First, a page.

Use these tips to land your first bookkeeping role

Recruiters of bookkeepers say that while the right qualifications are essential, relevant experience can give a candidate an extra edge over competitors when it comes to job applications.

Get the experience

This does not exclude bookkeepers who are just starting their careers. Even the newly qualified can get ahead more easily with some kind of experience under their belt, advised Claire Statham, Operations Manager at Joanne Finnerty Recruitment Ltd in Birkenhead.

It can be a simple as working for a small garage, mobile hairdressers, or anyone who has a one-man band operation and struggles to put their books together.

“What I would say with new bookkeepers is to offer your services to friends and family who have their own businesses, and get some experience that way. Then you’ve got something to put on your CV before you get a role,” said Statham.

“That tends to be what a lot of our newly qualified bookkeepers are doing now. That does get them noticed because it shows that they’re not just doing a qualification and then expecting to get into a role. They’re actually actively trying to get that experience themselves.”

The rewards are worth putting the extra effort in, argues Statham.

“There’s definitely a market. For us an experienced bookkeeper is really easy to place. It’s really hard to find an experienced bookkeeper and most companies want someone with experience.”

Target a sector

Steve Brame, business manager at Anne Jagger Recruitment suggests targeting a sector where bookkeepers are increasing in demand and trying to get relevant experience there.

Gaining skills in the start-up sector would be a wise move in the current job market, he suggested. 

 “The FinTech or Educational Technology area is thriving and there is a skills shortage. If you could have 3-6 months exposure at a start-up company looking at general accountancy and finance and even just the bookkeeping element it would be quite valuable,” he said.

“[Then] you can sell them [employers] more of the business knowledge, or acumen, or exposure to actually being within business, rather than just looking at the bookkeeping function.”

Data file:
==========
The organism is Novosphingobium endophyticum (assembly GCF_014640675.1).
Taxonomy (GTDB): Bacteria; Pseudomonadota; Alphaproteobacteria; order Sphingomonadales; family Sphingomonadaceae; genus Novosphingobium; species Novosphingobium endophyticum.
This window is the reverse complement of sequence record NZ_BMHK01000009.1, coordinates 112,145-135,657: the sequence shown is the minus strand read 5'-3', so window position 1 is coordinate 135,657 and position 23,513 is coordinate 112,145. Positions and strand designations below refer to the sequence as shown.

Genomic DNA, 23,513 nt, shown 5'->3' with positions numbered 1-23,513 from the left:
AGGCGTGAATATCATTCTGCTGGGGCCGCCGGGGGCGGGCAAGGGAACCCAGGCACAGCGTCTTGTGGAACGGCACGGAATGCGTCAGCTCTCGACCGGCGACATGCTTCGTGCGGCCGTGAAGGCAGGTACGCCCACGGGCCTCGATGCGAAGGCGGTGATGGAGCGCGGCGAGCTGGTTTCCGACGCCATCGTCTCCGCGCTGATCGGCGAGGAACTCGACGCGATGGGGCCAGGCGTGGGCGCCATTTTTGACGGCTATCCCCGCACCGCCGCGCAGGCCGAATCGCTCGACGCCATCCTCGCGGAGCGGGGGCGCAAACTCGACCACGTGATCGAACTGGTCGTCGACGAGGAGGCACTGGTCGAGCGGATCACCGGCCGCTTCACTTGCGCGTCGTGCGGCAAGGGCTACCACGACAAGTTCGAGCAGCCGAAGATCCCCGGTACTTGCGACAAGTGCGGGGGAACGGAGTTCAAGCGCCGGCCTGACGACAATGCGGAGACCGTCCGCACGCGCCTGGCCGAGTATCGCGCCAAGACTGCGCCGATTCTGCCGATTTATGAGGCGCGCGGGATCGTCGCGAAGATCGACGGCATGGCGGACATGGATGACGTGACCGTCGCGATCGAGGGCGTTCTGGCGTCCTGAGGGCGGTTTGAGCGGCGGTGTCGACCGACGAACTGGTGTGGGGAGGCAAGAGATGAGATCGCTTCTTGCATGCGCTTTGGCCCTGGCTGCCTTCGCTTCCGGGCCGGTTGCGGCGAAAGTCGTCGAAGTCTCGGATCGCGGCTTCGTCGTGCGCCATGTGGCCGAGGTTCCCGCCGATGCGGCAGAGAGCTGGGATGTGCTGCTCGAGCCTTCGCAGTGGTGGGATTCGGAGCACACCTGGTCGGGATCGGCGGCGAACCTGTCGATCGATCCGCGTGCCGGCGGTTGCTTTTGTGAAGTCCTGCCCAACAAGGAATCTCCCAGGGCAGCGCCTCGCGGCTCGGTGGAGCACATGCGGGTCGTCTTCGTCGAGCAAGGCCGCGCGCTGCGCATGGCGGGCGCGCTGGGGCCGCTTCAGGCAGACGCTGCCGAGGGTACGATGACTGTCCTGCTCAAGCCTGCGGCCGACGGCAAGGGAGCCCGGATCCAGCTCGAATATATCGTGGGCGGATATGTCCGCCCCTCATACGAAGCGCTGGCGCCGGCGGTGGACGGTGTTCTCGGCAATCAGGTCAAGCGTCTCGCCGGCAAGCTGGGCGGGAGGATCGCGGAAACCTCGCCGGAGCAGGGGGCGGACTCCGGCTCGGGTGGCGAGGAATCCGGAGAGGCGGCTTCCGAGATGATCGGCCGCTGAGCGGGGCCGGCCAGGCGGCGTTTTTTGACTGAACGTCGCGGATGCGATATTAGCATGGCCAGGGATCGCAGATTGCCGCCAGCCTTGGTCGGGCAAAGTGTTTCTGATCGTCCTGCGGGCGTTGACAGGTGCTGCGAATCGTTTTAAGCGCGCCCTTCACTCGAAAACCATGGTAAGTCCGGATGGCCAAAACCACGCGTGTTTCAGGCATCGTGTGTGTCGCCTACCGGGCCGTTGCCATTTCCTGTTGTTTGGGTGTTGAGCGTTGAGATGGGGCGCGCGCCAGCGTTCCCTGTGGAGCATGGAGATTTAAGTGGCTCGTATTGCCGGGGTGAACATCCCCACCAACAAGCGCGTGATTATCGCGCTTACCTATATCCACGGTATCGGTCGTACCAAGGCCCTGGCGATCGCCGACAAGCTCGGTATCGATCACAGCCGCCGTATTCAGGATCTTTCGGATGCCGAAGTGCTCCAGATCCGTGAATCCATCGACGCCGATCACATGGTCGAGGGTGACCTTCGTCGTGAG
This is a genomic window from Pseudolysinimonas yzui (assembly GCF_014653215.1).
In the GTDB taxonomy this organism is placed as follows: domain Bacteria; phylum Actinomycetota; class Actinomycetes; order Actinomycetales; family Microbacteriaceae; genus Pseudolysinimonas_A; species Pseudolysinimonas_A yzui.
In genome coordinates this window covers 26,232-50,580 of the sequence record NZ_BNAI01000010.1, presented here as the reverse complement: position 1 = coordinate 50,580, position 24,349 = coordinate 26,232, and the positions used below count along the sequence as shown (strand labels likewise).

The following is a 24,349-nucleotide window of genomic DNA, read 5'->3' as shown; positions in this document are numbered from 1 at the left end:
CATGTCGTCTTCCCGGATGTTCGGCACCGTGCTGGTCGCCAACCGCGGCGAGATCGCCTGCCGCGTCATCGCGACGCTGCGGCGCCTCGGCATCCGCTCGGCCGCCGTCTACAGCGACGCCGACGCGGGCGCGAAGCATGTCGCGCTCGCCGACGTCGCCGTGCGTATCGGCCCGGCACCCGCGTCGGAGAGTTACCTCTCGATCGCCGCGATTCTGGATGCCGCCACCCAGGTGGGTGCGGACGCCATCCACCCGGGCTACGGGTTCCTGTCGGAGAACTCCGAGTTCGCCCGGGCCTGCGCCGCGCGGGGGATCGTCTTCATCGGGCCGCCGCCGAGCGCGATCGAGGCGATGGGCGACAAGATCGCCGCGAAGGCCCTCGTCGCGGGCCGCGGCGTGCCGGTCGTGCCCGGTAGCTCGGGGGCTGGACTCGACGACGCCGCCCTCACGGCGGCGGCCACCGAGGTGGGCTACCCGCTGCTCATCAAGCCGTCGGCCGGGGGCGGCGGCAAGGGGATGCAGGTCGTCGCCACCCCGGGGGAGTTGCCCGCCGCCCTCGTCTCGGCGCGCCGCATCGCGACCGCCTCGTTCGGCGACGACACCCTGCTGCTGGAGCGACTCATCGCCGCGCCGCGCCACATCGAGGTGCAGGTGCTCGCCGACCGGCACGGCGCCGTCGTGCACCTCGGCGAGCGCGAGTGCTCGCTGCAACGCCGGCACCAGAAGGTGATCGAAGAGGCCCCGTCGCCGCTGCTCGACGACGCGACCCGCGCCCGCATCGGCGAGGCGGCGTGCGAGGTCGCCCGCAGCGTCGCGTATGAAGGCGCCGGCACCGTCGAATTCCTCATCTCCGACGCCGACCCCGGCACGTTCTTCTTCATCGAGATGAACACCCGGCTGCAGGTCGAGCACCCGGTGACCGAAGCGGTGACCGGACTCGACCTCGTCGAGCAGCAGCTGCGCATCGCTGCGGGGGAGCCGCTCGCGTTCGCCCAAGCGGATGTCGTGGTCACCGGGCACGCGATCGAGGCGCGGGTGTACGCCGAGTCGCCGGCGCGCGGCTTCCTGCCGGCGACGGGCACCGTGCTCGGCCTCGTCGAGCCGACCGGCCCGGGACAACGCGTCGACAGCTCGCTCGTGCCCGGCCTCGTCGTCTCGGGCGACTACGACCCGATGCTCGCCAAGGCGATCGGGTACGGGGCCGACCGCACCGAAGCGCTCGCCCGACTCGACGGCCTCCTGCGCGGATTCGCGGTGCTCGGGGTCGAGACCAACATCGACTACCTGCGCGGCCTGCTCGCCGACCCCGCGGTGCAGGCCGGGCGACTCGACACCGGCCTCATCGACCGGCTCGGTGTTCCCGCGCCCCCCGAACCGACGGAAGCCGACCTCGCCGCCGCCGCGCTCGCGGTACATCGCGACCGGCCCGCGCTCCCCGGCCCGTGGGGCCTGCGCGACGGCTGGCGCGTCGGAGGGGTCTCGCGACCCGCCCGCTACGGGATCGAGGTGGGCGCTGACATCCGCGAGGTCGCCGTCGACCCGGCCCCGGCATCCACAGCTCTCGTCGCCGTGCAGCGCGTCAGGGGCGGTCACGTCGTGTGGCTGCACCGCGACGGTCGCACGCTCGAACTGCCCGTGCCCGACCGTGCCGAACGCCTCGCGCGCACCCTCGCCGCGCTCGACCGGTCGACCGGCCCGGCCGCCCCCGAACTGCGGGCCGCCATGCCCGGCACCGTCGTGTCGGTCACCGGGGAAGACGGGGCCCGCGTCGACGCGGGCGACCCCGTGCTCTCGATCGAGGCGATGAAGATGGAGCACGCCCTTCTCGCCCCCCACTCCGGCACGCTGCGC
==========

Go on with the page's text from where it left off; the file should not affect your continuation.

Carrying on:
Brame has also found that potential employers appreciate hard graft from newly qualified bookkeepers rather than someone who immediately wants to climb up the ladder. 

“It’s very nice that somebody who does bookkeeping would eventually want to be a finance director but not in the first six months of employment. They just want to see a commitment and a loyalty and a getting the job done kind of mentality,” he said.

“I find our clients are a bit more open to hearing about candidates who are just willing to work and learn the general ethos of working in an office in the first place,” Brame added.

Know your cloud

For Kirsty MacKenzie, managing director at iMultiply Resourcing in Glasgow, a good knowledge of cloud based accounting can help you stand out from the crowd.

“We recruit a lot of bookkeepers. The trend that we’re seeing is that more and more businesses are looking for bookkeepers who have cloud-based accounting experience,” she said, adding that knowledge of Xero software was very sought after.

“So basically good systems knowledge, but in particular some of these new cloud-based accounting systems, is a stand-out. As are good Excel skills. Even though there are new fancy systems, everyone still tends to ask about Excel,” MacKenzie said.  

“The other standouts from a bookkeeping point of view….no matter what level we’re recruiting in bookkeeping or finance, they’re asking for individuals who are used to changing environments,” she added.

“They’re now looking for individuals who can demonstrate that they have been in that type of environment or where they’ve added value from a pro-active point of view, because I think finance can quite often be quite reactive.”

The interview

Tony Cousins, Managing Director at Farringdon James Executive Recruitment offers more general advice, and training courses, on how to shine in an interview.

“There are only really three questions ever. Number one is – can you do the job? Can you do what is on the specification? Secondly, will you be happy and motivated to work for us? Thirdly, will we able to tolerate you?” he advised.

Having your own questions prepared for the end of the interview is also critical to success, he said.

“Have some questions prepared and be clever in the questions that you ask, don’t be too personal,” he said. “I do give my delegates on my courses what I call killer questions, ones that the clients really like.”

Understanding the culture of the company you are applying for can also give you an advantage. Knowing whether they are formal or more casual, for example, and simply doing your homework and asking around about what their working environment is like.

And finally, adopting the right body language at an interview can help you to sail through.

“Learn some basics. Learn how to look like you’re interested, how to sit correctly,” he said. Simple things like eye contact can make a huge difference.

“Eye contact is essential, without looking as though you’re staring at them. My trick is to look at the bridge of their nose. It looks as though you’re looking at them and you’re understanding what they’re saying.”

Nicola Smith has spent a decade reporting for The Sunday Times on both the European Union and South Asia.

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